Posted 1/23/2007 2:32 PM (GMT -6)
I'm a respiratory therapist and have found that many times when a peak flow meter is prescribed, the correct use is either not given or reviewed at a pace where it's hard to absorb all the info. The following is the correct method and the info is taken from Krames On Demand which is a computer program found in a lot of the hospitals. This is meant for educational purposes only & not as medical advice. Using the correct method will help you control your asthma more effectively.
A peak flow meter measures how fast you can push air out of your lungs. This tells you how well you are controlling your asthma. Measure your peak flow as many times a day as your health care provider tells you to.
Step 1: Move the marker to 0, or to the lowest number on the scale. Stand. (If you can't stand, be sure to sit up straight). Make sure you're in the same position each time you test.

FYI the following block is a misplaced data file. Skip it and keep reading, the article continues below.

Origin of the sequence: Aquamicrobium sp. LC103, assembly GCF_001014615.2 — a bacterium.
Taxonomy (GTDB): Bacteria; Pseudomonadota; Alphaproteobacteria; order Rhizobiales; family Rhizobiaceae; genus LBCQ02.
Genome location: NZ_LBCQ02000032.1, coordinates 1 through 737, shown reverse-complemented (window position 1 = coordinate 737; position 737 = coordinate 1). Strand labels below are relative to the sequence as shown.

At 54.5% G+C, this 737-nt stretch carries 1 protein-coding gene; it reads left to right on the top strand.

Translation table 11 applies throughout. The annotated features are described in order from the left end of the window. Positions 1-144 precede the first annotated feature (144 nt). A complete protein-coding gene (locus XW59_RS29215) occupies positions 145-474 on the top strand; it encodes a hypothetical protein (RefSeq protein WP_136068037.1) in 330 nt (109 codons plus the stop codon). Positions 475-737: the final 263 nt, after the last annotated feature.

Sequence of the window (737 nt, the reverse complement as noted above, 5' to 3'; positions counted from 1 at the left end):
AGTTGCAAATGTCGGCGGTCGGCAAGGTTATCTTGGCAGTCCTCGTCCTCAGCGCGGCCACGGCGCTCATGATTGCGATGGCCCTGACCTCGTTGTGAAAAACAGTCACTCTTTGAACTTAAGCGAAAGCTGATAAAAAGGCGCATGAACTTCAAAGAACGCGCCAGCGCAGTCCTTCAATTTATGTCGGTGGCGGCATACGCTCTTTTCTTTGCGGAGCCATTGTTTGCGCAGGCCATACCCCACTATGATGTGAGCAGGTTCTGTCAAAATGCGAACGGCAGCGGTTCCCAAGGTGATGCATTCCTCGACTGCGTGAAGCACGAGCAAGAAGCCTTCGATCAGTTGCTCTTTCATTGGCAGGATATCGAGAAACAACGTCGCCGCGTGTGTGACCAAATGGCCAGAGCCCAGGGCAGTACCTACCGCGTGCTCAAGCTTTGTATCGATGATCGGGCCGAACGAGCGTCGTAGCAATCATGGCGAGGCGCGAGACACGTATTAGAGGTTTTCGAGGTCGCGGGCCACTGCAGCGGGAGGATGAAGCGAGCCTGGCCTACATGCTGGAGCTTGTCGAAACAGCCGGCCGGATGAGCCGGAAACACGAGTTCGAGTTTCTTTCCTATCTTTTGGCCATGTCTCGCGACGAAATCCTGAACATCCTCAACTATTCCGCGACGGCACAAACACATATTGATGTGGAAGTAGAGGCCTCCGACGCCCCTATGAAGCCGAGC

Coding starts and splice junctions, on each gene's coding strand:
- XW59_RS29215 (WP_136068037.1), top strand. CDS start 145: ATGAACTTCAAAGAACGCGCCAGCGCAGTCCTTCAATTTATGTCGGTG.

Step 2: Take as deep a breath as you can. Put the mouthpiece of the meter in your mouth, between your teeth. Close your lips tightly around it. Be sure your tongue does not block the opening. Blow into the mouthpiece once, as hard and as fast as you can (only one breath).
Step 3: Take the meter out of your mouth. Look at the marker; it will have moved along the numbered scale. Write this number down.
Step 4: Repeat the test 2 more times. Write the highest of the 3 numbers on your chart or in your diary. THIS IS YOUR PEAK FLOW NUMBER.
Hope this info helps all who use peak flow meters!